There are many ways to anchor a full infield tarp. The most common would be using sandbags or tarp pins. More uncommon is using logs, tires and even field maintenance equipment. I have used tarp pins all through my 35+ year career, and only once has the wind ever taken that away. I prefer pins because you can carry a lot of them in your hand. This becomes important under really windy conditions. You can anchor the tarp very quickly using pins. Sand bags are all right except for the fact that they breakdown in the sun over time. You go to pick it up one day and the sand just falls out of the bottom. On top of that, you can usually only handle 2 or 3 at a time. I’m not a fan of using logs, tires, or especially field equipment to hold a tarp down. Equipment can be damaged if the tarp comes loose and slams in a piece of your equipment being used to anchor the tarp. With tarp pins, it’s just a matter of what the grommet interval is for staking and of course that is dependent on potential for high winds.


The best way to store a full infield tarp is by wrapping it around a piece of culvert piping. Most tarp tubesfull infield tarp storage use PVC corrugated culvert piping in 24” or 28” diameter sizing which typically comes in 20’ lengths. I personally prefer the double wall culvert piping for structural integrity. The piping can be put together to make longer tubes. And with that said, the longer the tarp tube you use, the less you have to fold it. And the less you fold a tarp, the less drag you create from trapped air in the folds, thus making it easier to roll-up or deploy. I recommend a minimum tarp tube length of 40’ for any infield tarp no matter the size. A tarp tube cover is also beneficial in keeping the sun from beaming onto the rolled up tarp and breaking down the material that is exposed to it at a faster rate than the rest of the tarp.

Folding and Stowing

When stowing your tarp, fully dry your tarp whenever possible to 1) lighten the weight, 2) ease of folding for stowage AND unfolding for faster deployment, 3) reduce incidence of mold and mildew, and 4) keep the smell down. Obviously drying a tarp in a game situation is not possible. Stretch out the tarp when ready to fold so there are few, if any wrinkles. Begin by folding in half. If the tarp is wet when folding, pump air into it while pulling the fold over. Once you have folded the tarp as many times as you need  to have it fit the tarp tube, roll the tarp tube down the length of the folded tarp to evacuate the air trapped inside the folded tarp. This will reduce the drag when you roll the tarp onto the tube. Finally, line up the tarp tube with the folded tarp and roll up, keeping the roll as straight and tight as possible. A loose tarp roll greatly increases drag, requiring more work to deploy it when needed.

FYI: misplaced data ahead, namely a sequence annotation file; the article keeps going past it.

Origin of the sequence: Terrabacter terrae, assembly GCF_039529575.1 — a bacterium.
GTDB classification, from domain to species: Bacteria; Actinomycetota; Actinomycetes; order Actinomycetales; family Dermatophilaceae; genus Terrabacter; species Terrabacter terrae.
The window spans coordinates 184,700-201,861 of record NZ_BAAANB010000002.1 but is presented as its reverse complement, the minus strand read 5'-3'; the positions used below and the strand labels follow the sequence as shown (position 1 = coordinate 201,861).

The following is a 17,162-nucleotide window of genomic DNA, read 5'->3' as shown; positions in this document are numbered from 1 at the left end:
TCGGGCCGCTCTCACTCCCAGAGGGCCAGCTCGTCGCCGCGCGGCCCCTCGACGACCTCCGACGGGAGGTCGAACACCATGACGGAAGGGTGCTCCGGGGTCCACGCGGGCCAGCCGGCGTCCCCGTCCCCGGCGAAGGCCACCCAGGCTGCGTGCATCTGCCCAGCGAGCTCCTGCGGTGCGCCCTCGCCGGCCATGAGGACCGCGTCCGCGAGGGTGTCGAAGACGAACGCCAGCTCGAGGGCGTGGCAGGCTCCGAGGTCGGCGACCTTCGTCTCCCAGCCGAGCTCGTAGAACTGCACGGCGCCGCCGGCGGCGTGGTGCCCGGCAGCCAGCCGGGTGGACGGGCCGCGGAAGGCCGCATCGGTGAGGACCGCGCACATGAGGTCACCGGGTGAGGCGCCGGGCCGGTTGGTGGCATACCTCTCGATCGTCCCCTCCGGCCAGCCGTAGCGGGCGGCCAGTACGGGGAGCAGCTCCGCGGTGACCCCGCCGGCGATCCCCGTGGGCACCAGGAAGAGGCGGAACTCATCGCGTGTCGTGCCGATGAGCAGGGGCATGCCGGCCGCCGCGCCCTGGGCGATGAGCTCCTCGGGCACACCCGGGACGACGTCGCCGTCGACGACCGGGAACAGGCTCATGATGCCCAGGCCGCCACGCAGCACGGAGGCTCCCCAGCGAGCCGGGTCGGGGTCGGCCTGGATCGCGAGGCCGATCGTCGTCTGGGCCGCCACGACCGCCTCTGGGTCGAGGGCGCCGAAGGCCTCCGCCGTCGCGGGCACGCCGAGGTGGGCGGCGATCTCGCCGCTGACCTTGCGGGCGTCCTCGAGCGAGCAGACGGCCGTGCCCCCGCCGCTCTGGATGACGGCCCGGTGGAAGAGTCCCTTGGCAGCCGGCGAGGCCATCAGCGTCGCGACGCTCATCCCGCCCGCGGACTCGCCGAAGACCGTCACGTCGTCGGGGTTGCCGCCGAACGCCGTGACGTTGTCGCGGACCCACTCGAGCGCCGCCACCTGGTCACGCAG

Full infield tarps are some of the best rain insurance you can have for a field, but it requires a trained staff that is aware of the dangers and knows how to adjust to rapidly changing conditions. This is not a job for volunteers who are unaware of potential issues or dangers. Back in 1988 while I was working an Orioles-Seattle Mariners game at old Memorial Stadium in Baltimore, my crew was dumping a rain filled infield tarp to the outfield in front of about 30,000 fans. One of my tarp crew members, a healthy and athletic 17-year-old, suffered a heart attack right on field in front of the fans as we were dumping the heavy rain-filled tarp. Fortunately, we were able to resuscitate him after working on him for 10 minutes or so. It was later found that he had a heart murmur that had never been picked up in prior physicals. He has lived on to tell the story many times thanks to a pacemaker. We make it look easy in the big leagues, but if you are an organization that owns one, be sure to provide plenty of training and practice in various situations in handling these labor intensive products.

Paul Zwaska

Paul Zwaska

A former head groundskeeper for the Baltimore Orioles, Paul has been with Beacon for more than two decades. Among his many accomplishments he authored Groundskeeper University, the first online ballfield maintenance training venue. Paul continues to seek innovative ways to help groundskeepers.